WHAT'S THE BOOK ABOUT?
In 2007, a year before the Italy-born vintner Robert Mondavi died, scores of his former employees queued up for a long time after dinner with him just to say hello to the 94-year-old man who had given California's Napa Valley wines credence internationally.
Earlier, in 2005, Mr Mondavi's family had been kicked off the board of the wine company he founded, and the business was soon sold off. Still, almost all of his former employees retained a "profound respect" for him, recalls management don Sydney Finkelstein, who teaches at Dartmouth College's Tuck School of Business and is also director of its Centre for Leadership. Professor Finkelstein, who was at that 2007 dinner, mused in his book Superbosses: "When I am in a wheelchair, will everyone line up to greet me?"
Such reverence, Prof Finkelstein found from some 200 interviews with leaders over 10 years, is reserved for three types of exceptional leaders, whom he calls "superbosses".
The first is what he refers to as iconoclasts such as the late jazz musician Miles Davis, who was always itching to change the status quo, and approached everything new, with a "beginner's mind" of openness and curiosity.
SUPERBOSSES: HOW EXCEPTIONAL LEADERS MASTER THE FLOW OF TALENT
Portfolio Penguin, paperback $24.61 with GST from Books Kinokuniya or on loan from the National Library Board under the call number English 658.4092 FIN-[BIZ]
The second type, he says, is the "glorious bastard", who is overbearing, perhaps even a bully, discompassionate, selfish and focused entirely on winning first and mentoring later. Oracle Corporation co-founder Larry Ellison is named as one such superboss.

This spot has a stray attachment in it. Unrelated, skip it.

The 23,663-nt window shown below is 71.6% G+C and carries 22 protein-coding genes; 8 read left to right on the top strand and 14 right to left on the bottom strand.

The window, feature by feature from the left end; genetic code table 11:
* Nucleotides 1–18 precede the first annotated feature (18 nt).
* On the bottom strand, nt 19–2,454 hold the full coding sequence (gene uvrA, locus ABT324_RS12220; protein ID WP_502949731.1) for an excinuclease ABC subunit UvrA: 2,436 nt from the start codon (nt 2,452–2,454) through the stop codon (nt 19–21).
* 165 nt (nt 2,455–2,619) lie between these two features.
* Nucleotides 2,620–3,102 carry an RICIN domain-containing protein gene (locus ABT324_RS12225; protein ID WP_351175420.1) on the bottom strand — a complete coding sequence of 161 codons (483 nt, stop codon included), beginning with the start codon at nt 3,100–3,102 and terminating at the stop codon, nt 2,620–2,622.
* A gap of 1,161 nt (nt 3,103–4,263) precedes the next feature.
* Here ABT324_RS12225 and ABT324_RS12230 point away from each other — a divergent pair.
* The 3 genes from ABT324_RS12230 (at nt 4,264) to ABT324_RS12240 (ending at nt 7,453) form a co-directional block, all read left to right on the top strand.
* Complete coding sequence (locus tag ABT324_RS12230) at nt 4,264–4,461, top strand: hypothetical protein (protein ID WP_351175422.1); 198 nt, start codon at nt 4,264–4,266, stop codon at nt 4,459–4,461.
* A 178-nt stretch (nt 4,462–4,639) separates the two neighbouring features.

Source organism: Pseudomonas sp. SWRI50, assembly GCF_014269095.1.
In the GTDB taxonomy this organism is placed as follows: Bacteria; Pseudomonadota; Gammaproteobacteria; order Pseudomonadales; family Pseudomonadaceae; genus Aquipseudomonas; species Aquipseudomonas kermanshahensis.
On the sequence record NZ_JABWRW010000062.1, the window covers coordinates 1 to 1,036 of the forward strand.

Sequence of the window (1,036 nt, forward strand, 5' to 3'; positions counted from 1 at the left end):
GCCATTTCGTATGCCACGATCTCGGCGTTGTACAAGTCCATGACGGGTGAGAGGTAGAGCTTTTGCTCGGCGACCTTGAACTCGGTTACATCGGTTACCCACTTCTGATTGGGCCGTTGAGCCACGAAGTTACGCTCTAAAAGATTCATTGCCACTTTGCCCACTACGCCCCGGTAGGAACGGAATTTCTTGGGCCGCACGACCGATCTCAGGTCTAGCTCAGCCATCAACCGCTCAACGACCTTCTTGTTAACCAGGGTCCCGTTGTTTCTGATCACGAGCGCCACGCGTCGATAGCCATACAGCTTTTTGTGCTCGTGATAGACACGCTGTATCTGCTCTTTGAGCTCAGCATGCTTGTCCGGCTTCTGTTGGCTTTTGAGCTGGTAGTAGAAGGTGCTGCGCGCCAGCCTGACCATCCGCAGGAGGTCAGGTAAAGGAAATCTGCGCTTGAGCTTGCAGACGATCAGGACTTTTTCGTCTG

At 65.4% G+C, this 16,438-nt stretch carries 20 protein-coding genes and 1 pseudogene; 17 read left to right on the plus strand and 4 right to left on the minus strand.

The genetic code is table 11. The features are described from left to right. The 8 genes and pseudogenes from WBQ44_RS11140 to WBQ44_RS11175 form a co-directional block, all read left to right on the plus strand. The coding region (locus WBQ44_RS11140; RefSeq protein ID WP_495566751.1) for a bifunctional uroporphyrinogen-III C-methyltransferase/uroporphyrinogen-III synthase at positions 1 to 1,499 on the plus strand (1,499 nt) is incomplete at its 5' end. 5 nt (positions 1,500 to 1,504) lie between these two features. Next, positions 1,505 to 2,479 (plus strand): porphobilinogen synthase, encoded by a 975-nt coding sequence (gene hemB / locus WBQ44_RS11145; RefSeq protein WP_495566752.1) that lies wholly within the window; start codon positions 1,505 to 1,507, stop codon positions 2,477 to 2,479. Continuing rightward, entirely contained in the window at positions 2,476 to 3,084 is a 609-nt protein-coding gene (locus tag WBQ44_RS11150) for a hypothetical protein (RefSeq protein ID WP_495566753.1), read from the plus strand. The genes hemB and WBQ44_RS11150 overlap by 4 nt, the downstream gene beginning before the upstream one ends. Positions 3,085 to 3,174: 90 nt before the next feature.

Then, there is the glorious bastard's antithesis, the "nurturer", like fashion legend Ralph Lauren and cosmetics queen Mary Kay Ash.
EIGHT KEY TAKEAWAYS
1 The difference between a good boss and an extraordinary one is that the former behaves like he works for someone else, whereas the latter behaves like he owns the organisation he commands.
2 You have a superboss if he has a clear vision of how to make a difference to others; is always thinking up new ways to do things; is always fearless in trying to convert dreams into reality; is very competitive; and likes to coach colleagues regularly and informally. The superboss is also invested in the well-being of all who work with him.
3 Such a superboss will continue to be successful only if he is also true to his beliefs, ideas and values.
4 Learn to read your boss because if he turns out to be a superboss, much of his know-how and wisdom will be yours for the taking.
5 Superbosses want people who are like them, that is, highly intelligent, endlessly creative and extremely flexible. Someone with these attributes would, for instance, have something refreshing to say on issues that matter; solve problems such that superbosses learn something new from that; and be ready to switch from, say, writing about food to covering politics.
6 Superbosses are not fazed by churn or constant employee turnover, if that is the price to pay for demanding strong performances and hard-to-fulfil standards of those working for them.
7 Such leaders are so secure in themselves that they may tweak the way their organisation works to accommodate the quirks of top talent.
8 The surest way to keep top talent is to convince them that what they do counts and that they have their boss' attention in their endeavours.